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Canadian Railroads > Railfanning tips needed: North of Lake Superior


Date: 03/07/23 12:30
Railfanning tips needed: North of Lake Superior
Author: march_hare

Looks like I will be making a leisurely field trip across Ontario in June, giving me the opportunity to poke around the CP mainline along the shore of Lake Superior. I've done the basic route a couple times in the past (a couple decades past), but have never devoted much effort in shooting the CP. 

This time around, I will have a couple days to explore, complete with a 4WD pickup, camping gear, and nobody to bug me about making more westward progress. 

Can anybody offer some tips on good shooting locations, accessible by vehicle or with a short additional hike?  I seem to remember seeing on a map a provincial campground along the lake, pretty close to the CP main. Now I can't find it. Does such a place actually exist, or is my memory faulty?

And lastly, what kind of train count should I anticipate along the line these days?

Thanks for any input. 



Date: 03/07/23 15:01
Re: Railfanning tips needed: North of Lake Superior
Author: viatrainrider

Suggest Neys Provincial Park.  Right on Lake Superior.  And to the right (west) of the park the CP main is very visible.  Trains come around a corner from the west then slowly go downgrade to a bridge crossing a river - forget the name.  The reverse is true for westbounds.

So one morning I was cooking the bacon outside the RV.  Here came an eastbound.  I ran to the beach to view.  Next thing I knew I turned around and my bacon was burned going up in smoke!!

Large campground.  Try to get a lake site right near the beach for best train viewing.  If so, you can view trains right from your campsite.  And if you hurry, you can get shots of trains on the bridge.

Wish the CP business train had come along but no such luck!



Edited 2 time(s). Last edit at 03/07/23 15:06 by viatrainrider.



Date: 03/08/23 09:40
Re: Railfanning tips needed: North of Lake Superior
Author: TCnR

There is a series of photos on Railpictures dot net that include the area, perhaps a little closer to Nipigon but the same general idea. It appears to be an interesting area for CP running along the shoreline with rock outcrop backgrounds. That area may be in the Nicholas Morant book as well, I'd have to check on that. Anyways there is some info around, enough that I've been trying to work a trip in as well.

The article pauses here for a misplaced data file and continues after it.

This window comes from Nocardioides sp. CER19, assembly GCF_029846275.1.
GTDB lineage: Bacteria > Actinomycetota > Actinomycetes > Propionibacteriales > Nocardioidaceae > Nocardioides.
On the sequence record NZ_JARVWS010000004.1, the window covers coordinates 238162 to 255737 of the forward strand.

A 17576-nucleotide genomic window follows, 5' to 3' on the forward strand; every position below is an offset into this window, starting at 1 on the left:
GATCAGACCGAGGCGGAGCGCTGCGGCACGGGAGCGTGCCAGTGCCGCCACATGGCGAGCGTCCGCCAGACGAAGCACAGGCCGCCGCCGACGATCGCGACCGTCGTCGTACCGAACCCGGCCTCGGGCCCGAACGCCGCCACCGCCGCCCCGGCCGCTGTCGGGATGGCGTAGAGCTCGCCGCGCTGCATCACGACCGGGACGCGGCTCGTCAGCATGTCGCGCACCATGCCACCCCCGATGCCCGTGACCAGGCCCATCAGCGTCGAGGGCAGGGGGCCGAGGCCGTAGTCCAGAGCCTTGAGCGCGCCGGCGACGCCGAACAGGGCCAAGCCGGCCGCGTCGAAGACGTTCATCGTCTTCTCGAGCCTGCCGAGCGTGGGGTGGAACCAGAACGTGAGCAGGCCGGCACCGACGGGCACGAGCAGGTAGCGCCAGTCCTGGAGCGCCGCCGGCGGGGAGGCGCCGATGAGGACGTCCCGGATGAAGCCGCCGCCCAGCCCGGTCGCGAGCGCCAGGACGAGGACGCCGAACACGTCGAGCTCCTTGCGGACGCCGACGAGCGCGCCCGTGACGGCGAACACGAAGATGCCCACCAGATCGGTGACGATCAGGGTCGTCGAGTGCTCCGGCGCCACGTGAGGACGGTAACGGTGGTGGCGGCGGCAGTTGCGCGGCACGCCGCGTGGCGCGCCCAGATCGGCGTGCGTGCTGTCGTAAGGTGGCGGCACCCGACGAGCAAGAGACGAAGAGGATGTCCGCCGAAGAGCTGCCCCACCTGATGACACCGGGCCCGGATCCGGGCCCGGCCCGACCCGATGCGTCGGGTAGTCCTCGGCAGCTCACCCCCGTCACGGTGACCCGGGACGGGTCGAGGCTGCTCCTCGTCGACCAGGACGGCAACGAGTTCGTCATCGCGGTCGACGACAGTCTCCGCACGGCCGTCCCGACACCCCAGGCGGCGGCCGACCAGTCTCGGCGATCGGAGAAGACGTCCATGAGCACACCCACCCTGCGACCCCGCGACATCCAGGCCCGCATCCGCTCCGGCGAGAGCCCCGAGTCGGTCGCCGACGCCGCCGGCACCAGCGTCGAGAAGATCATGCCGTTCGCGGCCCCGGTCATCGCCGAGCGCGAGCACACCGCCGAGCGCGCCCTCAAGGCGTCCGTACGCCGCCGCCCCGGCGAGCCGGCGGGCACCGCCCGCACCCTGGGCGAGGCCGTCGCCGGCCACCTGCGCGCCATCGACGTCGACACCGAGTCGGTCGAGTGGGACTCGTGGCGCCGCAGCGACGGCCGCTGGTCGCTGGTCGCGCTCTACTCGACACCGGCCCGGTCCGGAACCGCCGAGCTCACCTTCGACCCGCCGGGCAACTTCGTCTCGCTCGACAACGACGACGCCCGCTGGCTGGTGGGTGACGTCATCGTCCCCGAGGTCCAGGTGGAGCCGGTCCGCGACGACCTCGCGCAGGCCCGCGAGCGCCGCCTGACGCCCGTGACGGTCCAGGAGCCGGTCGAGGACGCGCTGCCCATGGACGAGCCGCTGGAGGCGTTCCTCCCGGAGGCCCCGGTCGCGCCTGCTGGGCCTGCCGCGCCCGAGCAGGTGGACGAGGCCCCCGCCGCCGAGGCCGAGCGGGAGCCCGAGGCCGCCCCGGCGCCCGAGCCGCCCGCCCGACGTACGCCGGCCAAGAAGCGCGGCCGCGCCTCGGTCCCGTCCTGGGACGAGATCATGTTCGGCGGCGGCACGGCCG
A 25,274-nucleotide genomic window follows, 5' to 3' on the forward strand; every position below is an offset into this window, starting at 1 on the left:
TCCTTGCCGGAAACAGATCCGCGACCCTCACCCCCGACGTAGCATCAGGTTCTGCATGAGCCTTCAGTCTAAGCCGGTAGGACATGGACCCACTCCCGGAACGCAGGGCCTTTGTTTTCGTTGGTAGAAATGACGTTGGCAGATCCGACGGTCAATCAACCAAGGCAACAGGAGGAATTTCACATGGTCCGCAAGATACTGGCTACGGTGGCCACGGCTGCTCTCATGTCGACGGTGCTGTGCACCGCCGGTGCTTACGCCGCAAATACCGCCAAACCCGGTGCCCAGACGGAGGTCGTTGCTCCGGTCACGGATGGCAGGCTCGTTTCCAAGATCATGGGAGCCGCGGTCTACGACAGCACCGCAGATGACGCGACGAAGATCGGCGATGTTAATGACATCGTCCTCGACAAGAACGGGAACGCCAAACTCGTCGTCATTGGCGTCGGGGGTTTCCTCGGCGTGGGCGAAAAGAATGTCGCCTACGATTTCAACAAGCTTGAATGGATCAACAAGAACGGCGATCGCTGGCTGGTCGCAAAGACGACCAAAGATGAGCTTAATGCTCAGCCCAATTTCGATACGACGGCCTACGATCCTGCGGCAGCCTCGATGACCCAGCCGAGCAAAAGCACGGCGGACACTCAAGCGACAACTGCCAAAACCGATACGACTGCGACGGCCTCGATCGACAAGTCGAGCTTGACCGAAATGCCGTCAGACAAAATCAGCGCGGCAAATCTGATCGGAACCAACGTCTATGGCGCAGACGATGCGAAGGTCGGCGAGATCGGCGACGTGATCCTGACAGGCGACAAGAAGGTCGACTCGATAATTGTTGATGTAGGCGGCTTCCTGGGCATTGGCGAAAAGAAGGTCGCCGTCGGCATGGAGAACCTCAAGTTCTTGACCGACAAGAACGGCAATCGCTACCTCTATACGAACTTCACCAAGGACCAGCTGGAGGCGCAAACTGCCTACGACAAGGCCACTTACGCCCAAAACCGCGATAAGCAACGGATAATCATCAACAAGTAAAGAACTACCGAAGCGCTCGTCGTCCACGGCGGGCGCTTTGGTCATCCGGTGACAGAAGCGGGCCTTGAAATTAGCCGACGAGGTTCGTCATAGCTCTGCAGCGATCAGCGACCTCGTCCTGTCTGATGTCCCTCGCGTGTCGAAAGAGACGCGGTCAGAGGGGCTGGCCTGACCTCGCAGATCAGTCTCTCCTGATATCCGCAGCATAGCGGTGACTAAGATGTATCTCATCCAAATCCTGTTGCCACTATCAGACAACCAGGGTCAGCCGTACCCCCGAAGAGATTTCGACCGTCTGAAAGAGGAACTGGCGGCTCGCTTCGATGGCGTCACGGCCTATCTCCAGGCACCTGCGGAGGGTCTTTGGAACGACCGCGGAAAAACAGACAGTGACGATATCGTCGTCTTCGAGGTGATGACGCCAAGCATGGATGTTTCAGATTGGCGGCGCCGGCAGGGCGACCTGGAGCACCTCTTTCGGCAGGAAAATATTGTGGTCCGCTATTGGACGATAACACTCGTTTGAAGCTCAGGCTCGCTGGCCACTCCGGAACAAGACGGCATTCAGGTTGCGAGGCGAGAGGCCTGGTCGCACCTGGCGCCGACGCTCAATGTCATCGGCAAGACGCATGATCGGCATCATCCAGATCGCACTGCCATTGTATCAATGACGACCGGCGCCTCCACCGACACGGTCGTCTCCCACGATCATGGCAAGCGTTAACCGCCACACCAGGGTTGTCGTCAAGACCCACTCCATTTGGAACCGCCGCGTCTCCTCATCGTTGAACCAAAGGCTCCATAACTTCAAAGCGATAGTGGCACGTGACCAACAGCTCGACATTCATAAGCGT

+ here's an example that I had a bookmark for, looks like Heron Bay, maybe not Nipigon:

https://www.railpictures.net/viewphoto.php?id=372564&nseq=101

Use that link and then click 'more' at the location of 'Neys'.
Good call on Neys.



Edited 2 time(s). Last edit at 03/08/23 09:47 by TCnR.



Date: 03/08/23 16:22
Re: Railfanning tips needed: North of Lake Superior
Author: mcfflyer

Hey Gardiner!

Back in the late 1980s, I took my old RV up to the north shore of Lake Superior and we ended up camping at Rainbow Falls Provincial Park that is about and hour west of Neys on the other side of Schreiber and Terrace Bay.  At the time, I believe that Schreiber was a division point.  Rainbow Falls was a great park, and the CPR ran across the edge of it, but maybe a half mile away from the campground, too far away to catch a train passing, especially being in a motorhome.  Good luck on your trip!

Lee Hower - Sacramento



Date: 03/08/23 22:14
Re: Railfanning tips needed: North of Lake Superior
Author: gobbl3gook

A couple ideas -- 

If you have an iPhone or iPad, get the PocketEarth app.  It uses OpenStreetMap data.  You can download the entire province of Ontario, and then have access to the maps when you are offline.  Download contours, too.  
https://www.openstreetmap.org/#map=15/48.8370/-87.4347 -- this, saved to your phone.  

You can search for "nearby...  lodging ... campsites" and provincial campgrounds will pop up.  As well as other places users have listed as being suitable for camping.  It is also good at showing which roads may be private, not open to the public.  

For planning your trip, you can access Canadian topo maps here 
https://caltopo.com/map.html#ll=48.83407,-87.41637&z=14&b=t

Or, a synthesized topo map from OpenStreetMap here... 
https://opentopomap.org/#map=14/48.83277/-87.40796

And if you want the big picture on where the rail lines go, use openrailwaymap.  
https://www.openrailwaymap.org/?style=standard&lat=48.83362234192195&lon=-87.41254806518553&zoom=14

Here are all five maps for Neys Provincial Park
https://goo.gl/maps/AmQBrgKfjXFWNpLDA
https://www.openstreetmap.org/#map=15/48.7846/-86.6203
https://www.openrailwaymap.org/?style=standard&lat=48.78365333431819&lon=-86.61818504333496&zoom=14
https://caltopo.com/map.html#ll=48.78748,-86.62885&z=15&b=t
https://opentopomap.org/#map=15/48.78514/-86.62627

BTW, I've never looked at the CP line along Lake Superior on a map before.  It sure is crooked! 
https://www.openrailwaymap.org/?style=standard&lat=48.8434802489964&lon=-87.37564086914062&zoom=10

And CN to the north had a crooked line west from Toronto, and a straight line from Halifax/Montreal.  And it abandoned the straight one... 
https://www.openrailwaymap.org/?style=standard&lat=49.57955482664513&lon=-85.20721435546875&zoom=9

Looking forward to a report, 

Ted in OR



Edited 1 time(s). Last edit at 03/08/23 22:21 by gobbl3gook.



Date: 03/09/23 11:27
Re: Railfanning tips needed: North of Lake Superior
Author: wyeth

I too am curious of the train count along there; my extremely un-educated guess was two intermodal trains in each direction, and one manifest each direction???



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